A particular feature of the loading ramp assembly in either form is embodied in the interchangeable smooth surfaces and nonskid rough traction surfaces in a plurality of ramp sections to accommodate different types of vehicles. When used in one configuration, the ramps are so dimensioned and arranged that the skis of a snowmobile can slide over spaced smooth surfaces on the outside loading ramp sections while the drive track engages the nonskid rough surfaces on the middle ramp sections thereby minimizing risk of undue wear or damage to the skis while providing sufficient traction to safely propel the snowmobiles up the inclined ramp and onto the transport platform. In loading garden tractors and the like the nonskid, rough ramp sections are placed on the outsides to provide traction for the drive wheels of the tractor. Open spaces and holes in the ramp surfaces allow snow, mud and other foreign material to be displaced through the ramp sections by the drive track or drive wheels of the vehicle being loaded so that maximum traction and safety is insured during loading operations.
Other objects, advantages and features of the present invention will become more apparent as the description proceeds, taken in conjunction with the accompanying drawings, in which:
FIG. 1 is a side elevation view of a pickup truck equipped with the preferred form of the loading ramp and platform showing the loading ramp in extended position for loading use, parts of the side body of the pickup truck being broken away to reveal the details of the construction.
FIG. 2 is a plan view showing a pickup truck and the preferred form of the loading ramp and platform with loading ramp in extended position for loading the right side of the platform, the alternate position for loading the left side of the platform being shown in phantom lines. The front corners are cut away to reveal the support structure of the platform.
FIG. 3 is an enlarged rear elevation view showing a pickup box with the tailgate and bumper broken away to reveal the preferred form of the platform with the loading ramps in storage position.
FIG. 4 is an enlarged transverse vertical section view taken substantially in the plane indicated by the section line 4--4 of FIG. 2, but with the ramps being shown in storage position.
FIG. 5 is a fragmentary, side elevation view partially in section to show the engagement of the forward end of the ramp with the rear end of the platform in the preferred form.
FIG. 6 is a side elevation view of the rear end of a pickup truck equipped with an alternate form of loading ramp and platform in accordance with this invention, the loading ramp being shown in the extended position.
FIG. 7 is a plan view showing the rear end of a pickup truck and the alternate form of the loading ramp in extended position for loading, the ramp sections being shown with the rough and the smooth portions in reversed position for loading of different types of vehicles.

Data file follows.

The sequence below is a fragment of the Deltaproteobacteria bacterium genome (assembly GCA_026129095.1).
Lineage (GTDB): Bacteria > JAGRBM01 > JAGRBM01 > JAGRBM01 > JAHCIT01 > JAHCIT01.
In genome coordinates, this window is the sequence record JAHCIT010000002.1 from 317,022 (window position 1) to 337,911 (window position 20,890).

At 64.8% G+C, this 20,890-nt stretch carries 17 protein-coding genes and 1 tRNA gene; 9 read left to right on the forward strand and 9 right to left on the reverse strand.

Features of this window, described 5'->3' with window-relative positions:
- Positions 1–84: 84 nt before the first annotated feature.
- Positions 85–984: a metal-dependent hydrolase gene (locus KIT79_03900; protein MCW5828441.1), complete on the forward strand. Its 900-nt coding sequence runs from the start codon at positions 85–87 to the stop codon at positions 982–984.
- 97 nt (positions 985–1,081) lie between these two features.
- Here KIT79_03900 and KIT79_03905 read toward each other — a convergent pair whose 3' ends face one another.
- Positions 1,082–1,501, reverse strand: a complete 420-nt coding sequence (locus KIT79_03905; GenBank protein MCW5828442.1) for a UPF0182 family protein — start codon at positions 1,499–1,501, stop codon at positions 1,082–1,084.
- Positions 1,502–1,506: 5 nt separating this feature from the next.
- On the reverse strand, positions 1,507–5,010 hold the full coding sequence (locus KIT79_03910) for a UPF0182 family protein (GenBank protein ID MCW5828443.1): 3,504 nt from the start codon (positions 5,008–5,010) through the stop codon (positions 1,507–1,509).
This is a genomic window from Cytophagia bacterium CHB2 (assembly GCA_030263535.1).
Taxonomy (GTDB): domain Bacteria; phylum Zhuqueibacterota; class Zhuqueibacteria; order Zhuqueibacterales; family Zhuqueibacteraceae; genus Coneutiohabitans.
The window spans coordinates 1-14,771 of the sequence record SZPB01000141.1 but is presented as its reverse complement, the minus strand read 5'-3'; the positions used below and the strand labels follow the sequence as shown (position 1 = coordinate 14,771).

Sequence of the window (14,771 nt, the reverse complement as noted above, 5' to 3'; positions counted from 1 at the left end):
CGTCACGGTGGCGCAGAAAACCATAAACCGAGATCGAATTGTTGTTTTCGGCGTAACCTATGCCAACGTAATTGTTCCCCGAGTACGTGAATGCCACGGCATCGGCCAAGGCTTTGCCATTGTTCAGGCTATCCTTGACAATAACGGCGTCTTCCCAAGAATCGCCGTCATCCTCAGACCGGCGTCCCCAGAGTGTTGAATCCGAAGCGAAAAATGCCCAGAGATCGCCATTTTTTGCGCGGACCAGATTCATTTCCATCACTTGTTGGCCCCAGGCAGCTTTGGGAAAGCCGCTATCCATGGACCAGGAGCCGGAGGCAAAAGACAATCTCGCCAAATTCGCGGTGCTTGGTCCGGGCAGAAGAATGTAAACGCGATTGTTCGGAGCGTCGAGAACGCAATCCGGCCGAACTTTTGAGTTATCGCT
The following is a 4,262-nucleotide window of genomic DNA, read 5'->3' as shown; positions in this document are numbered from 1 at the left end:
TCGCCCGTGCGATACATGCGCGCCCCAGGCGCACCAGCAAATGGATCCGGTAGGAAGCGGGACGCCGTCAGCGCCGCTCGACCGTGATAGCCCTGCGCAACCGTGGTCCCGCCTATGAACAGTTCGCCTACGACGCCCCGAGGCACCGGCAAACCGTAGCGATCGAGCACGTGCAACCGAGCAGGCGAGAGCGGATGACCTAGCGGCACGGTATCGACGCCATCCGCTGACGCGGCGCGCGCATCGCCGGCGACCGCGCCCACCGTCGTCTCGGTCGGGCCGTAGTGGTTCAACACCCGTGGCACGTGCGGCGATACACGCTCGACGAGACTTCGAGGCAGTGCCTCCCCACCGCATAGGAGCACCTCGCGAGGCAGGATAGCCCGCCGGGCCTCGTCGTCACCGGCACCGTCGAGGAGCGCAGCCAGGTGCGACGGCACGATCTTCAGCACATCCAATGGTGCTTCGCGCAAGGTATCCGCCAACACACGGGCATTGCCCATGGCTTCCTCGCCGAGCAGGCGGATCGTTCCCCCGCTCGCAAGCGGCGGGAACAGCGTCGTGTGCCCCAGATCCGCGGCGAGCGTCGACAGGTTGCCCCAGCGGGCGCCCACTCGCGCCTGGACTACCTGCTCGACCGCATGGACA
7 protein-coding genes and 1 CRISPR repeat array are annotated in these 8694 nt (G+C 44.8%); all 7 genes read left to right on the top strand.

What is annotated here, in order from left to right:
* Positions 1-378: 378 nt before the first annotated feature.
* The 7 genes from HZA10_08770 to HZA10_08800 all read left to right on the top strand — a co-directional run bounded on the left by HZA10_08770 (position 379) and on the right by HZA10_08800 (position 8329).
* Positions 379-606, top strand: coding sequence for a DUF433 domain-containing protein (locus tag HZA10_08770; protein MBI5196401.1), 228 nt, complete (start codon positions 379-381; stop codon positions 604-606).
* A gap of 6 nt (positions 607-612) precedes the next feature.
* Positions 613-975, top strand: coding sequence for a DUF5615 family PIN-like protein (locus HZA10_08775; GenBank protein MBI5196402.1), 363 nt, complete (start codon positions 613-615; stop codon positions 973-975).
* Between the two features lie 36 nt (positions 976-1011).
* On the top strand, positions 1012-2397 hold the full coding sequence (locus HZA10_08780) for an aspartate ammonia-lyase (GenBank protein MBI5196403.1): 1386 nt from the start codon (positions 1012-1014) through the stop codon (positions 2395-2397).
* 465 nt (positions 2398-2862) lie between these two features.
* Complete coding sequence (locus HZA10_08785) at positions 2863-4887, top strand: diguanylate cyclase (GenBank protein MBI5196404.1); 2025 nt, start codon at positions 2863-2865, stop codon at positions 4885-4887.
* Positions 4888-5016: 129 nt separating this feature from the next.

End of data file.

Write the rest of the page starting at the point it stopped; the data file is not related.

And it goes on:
FIG. 8 is a transverse vertical section view taken on a plane through the bed of a pickup truck and with the ramps being shown in storage position.
FIG. 9 is an enlarged plan view of a typical portion of one section of a loading ramp.
FIG. 10 is a transverse vertical section view taken substantially on the plane indicated by the section line 10--10 of FIG. 9; and
FIG. 11 is a transverse vertical section view taken substantially on the plane indicated by the section line 11--11 of FIG. 9.
Referring now to the drawings, FIG. 1 shows the preferred general structure of a transport platform which is generally designated 10 and a loading ramp assembly which is generally designated 40.
The transport platform 10 is constructed with a top surface 11 which may be made from sheet steel, wood, or other suitable material with a protective metal nosing 32 across the end 35 of top surface 11 (see FIG. 5). The top surface 11 is supported by an understructure or ramp section housing comprising two vertical legs 12 and 13 at each of the rear corners and two vertical legs 14 and 15 at each of the front corners. The legs 12, 13, 14 and 15 rest on the bed 75 of pickup box 17 and are of sufficient length to support the top surface 11 of the platform 10 in a raised position above the wheel wells 16 in a conventional pickup box 17 of a truck T.
Referring now to FIGS. 1 to 4, a steel beam cross brace member 18 is attached between the two rear legs 12 and 13, and a similar cross brace member 19 is attached between the two front legs 14 and 15. The cross members 18 and 19 support two pairs of glideways 20-21 and 22-23 for extension along the length of the undersurface of the platform 10 and between the wheel wells 16. Each glideway 20, 21, 22 and 23 is correspondingly formed of a U-shaped channel section 24 with an upper flange 25 and a lower flange 26, each pair of glideways arranged to open horizontally in opposed facing relation to one another with the inner glideways 21, 22 disposed in back-to-back relation.
A pipe rack guard 65 with bumper board 66 is mounted at the front and above platform 10 to prevent the vehicles loaded onto the platform from moving forwardly into the body of the pickup and causing damage to the truck T.
Referring now to FIGS. 3 and 5, the cross brace 18 also contains six spaced hooks 30 rigidly attached to the top flange 31 of cross brace 18 and which protrude rearwardly and upwardly from the cross member 18. The hooks are defined by right angle rods having upwardly projecting ends 30a-f which coact with the ramps 40, as will be described later, both to support the ramps in the extended loading position and to retain the ramps beneath the platform when in the storage position.